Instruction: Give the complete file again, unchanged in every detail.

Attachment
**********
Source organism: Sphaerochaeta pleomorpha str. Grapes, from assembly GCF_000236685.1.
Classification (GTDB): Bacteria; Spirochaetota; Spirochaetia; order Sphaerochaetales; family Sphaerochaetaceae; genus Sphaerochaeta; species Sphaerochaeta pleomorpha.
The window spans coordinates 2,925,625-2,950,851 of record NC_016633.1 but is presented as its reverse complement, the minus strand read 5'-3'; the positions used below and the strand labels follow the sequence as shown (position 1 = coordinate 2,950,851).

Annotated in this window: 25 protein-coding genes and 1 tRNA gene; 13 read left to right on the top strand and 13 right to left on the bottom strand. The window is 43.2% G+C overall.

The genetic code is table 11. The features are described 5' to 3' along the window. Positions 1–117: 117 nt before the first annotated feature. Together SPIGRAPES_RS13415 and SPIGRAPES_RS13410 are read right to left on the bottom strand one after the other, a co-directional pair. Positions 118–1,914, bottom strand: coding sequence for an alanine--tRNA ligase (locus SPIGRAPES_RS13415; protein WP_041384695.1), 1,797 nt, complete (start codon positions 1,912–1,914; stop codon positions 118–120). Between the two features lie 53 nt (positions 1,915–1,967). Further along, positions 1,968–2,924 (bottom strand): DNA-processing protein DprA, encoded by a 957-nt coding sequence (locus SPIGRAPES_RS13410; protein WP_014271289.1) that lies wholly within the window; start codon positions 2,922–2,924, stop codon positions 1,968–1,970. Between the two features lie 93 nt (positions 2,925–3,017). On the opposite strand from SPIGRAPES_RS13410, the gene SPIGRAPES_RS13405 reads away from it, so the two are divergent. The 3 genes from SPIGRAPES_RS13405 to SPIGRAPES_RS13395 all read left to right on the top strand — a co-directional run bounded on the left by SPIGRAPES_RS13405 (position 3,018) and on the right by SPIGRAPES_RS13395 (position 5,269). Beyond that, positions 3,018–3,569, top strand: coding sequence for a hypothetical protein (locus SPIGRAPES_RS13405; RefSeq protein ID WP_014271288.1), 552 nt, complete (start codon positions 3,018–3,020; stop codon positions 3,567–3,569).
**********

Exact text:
Source organism: Sphaerochaeta pleomorpha str. Grapes, from assembly GCF_000236685.1.
Classification (GTDB): Bacteria; Spirochaetota; Spirochaetia; order Sphaerochaetales; family Sphaerochaetaceae; genus Sphaerochaeta; species Sphaerochaeta pleomorpha.
The window spans coordinates 2,925,625-2,950,851 of record NC_016633.1 but is presented as its reverse complement, the minus strand read 5'-3'; the positions used below and the strand labels follow the sequence as shown (position 1 = coordinate 2,950,851).

Annotated in this window: 25 protein-coding genes and 1 tRNA gene; 13 read left to right on the top strand and 13 right to left on the bottom strand. The window is 43.2% G+C overall.

The genetic code is table 11. The features are described 5' to 3' along the window. Positions 1–117: 117 nt before the first annotated feature. Together SPIGRAPES_RS13415 and SPIGRAPES_RS13410 are read right to left on the bottom strand one after the other, a co-directional pair. Positions 118–1,914, bottom strand: coding sequence for an alanine--tRNA ligase (locus SPIGRAPES_RS13415; protein WP_041384695.1), 1,797 nt, complete (start codon positions 1,912–1,914; stop codon positions 118–120). Between the two features lie 53 nt (positions 1,915–1,967). Further along, positions 1,968–2,924 (bottom strand): DNA-processing protein DprA, encoded by a 957-nt coding sequence (locus SPIGRAPES_RS13410; protein WP_014271289.1) that lies wholly within the window; start codon positions 2,922–2,924, stop codon positions 1,968–1,970. Between the two features lie 93 nt (positions 2,925–3,017). On the opposite strand from SPIGRAPES_RS13410, the gene SPIGRAPES_RS13405 reads away from it, so the two are divergent. The 3 genes from SPIGRAPES_RS13405 to SPIGRAPES_RS13395 all read left to right on the top strand — a co-directional run bounded on the left by SPIGRAPES_RS13405 (position 3,018) and on the right by SPIGRAPES_RS13395 (position 5,269). Beyond that, positions 3,018–3,569, top strand: coding sequence for a hypothetical protein (locus SPIGRAPES_RS13405; RefSeq protein ID WP_014271288.1), 552 nt, complete (start codon positions 3,018–3,020; stop codon positions 3,567–3,569).